In which there’s a quote.
Do you know how to make a match from scratch?
Could you grind lenses for your glasses? Do you know how to make guns or bullets? How to refine ore, how to make aluminum? Could you build a battery? Do you know how to wire an electrical circuit?
How about penicillin, do you know how to make that? Or sulfa drugs, could you make those?
You could probably build a camera, but how about film? Could you make that?
I suspect that the vast majority of the quotes on the intarwebz are wrongly attributed, but I’ll repost this one with the hope that it’s not.
“We live in a society exquisitely dependent on science and technology, in which hardly anyone knows anything about science and technology.”
– Carl Sagan
I used to be a self-professed “end-of-the-world book junkie.” I loved to read stuff like Lucifer’s Hammer and The Stand, books in which a catastrophic event occurred and a few survivors were left to cope with a changed world.
An image of a lone man, left behind, lovingly wrapping and sealing his collection of science volumes and storing them in a hardened shelter for future generations to find will remain with me forever. Imagine living on an earth worse than decimated by a dinosaur-killer, knowing that in a couple of generation humans would be illiterate?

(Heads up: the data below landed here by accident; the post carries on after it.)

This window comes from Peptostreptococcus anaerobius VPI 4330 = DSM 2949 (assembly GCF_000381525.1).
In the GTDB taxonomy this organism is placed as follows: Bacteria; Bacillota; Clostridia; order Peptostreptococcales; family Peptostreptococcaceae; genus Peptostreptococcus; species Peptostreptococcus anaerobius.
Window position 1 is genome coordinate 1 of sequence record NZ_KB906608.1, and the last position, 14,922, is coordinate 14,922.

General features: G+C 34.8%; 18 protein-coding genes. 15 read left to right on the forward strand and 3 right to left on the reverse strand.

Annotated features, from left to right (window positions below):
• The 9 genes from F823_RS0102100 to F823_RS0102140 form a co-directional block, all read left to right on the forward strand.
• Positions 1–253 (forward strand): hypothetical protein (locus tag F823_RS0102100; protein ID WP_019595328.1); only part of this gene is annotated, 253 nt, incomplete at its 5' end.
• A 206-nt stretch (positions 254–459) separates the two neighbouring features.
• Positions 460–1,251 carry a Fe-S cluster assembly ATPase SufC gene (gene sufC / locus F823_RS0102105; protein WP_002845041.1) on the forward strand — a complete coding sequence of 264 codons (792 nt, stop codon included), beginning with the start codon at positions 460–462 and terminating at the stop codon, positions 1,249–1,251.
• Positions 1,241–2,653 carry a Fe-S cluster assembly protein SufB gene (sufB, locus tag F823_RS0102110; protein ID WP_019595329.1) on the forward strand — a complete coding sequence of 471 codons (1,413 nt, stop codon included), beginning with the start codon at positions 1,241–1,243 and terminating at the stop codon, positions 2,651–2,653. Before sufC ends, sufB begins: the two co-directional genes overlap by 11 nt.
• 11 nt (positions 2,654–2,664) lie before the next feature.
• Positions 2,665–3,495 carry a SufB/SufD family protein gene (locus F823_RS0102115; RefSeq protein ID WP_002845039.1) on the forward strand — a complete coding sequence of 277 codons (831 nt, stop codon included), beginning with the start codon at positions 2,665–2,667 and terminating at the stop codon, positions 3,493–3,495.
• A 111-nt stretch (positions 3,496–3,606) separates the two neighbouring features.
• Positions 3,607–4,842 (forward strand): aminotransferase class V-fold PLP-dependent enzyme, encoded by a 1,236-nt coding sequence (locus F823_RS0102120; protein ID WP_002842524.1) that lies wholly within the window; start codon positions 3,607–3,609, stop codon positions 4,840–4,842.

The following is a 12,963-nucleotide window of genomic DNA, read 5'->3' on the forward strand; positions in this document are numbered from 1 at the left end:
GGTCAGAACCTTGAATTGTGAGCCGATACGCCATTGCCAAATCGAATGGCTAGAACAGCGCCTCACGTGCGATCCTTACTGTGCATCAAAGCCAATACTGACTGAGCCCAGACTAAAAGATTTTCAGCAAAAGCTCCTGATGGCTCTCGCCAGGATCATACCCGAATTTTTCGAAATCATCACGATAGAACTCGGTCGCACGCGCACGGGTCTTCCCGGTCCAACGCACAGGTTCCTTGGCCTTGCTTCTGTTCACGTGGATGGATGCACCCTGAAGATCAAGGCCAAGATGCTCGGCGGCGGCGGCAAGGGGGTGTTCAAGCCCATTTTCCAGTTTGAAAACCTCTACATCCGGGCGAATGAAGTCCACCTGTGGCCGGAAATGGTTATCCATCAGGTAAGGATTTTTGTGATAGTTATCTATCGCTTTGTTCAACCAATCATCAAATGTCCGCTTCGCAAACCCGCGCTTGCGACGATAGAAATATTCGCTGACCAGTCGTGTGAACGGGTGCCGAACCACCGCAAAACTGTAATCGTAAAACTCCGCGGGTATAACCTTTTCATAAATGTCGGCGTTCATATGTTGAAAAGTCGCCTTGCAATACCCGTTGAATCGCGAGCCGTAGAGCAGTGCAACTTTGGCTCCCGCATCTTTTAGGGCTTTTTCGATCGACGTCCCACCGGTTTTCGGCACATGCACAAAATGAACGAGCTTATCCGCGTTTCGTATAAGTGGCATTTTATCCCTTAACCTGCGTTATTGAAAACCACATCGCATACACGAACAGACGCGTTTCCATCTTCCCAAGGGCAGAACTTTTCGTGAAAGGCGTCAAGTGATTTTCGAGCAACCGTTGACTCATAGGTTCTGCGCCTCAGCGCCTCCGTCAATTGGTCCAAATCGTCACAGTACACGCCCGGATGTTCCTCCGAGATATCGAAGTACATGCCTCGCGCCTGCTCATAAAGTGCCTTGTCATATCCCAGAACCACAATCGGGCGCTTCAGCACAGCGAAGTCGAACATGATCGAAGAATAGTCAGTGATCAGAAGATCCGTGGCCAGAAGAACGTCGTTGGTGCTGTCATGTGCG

I realized that if the world came to an end I’d be desperate to find someone who could grind corrective lenses; without access to such knowledge I’d probably die, too nearsighted to travel safely or even forage effectively. I’d be nearly crippled without lenses; imagine that!
When I read 1633 I realized that I’ve never lived in a world without sulfa drugs, and that I’m not really interested in ever having to do so. Not to mention pain killers! What if you had no access to morphine precursors? What if the only painkillers you could produce were lame, like whiskey or marijuana, and you suffered a compound fracture? Imagine that! Christ!
Science and technology. They’re way cool.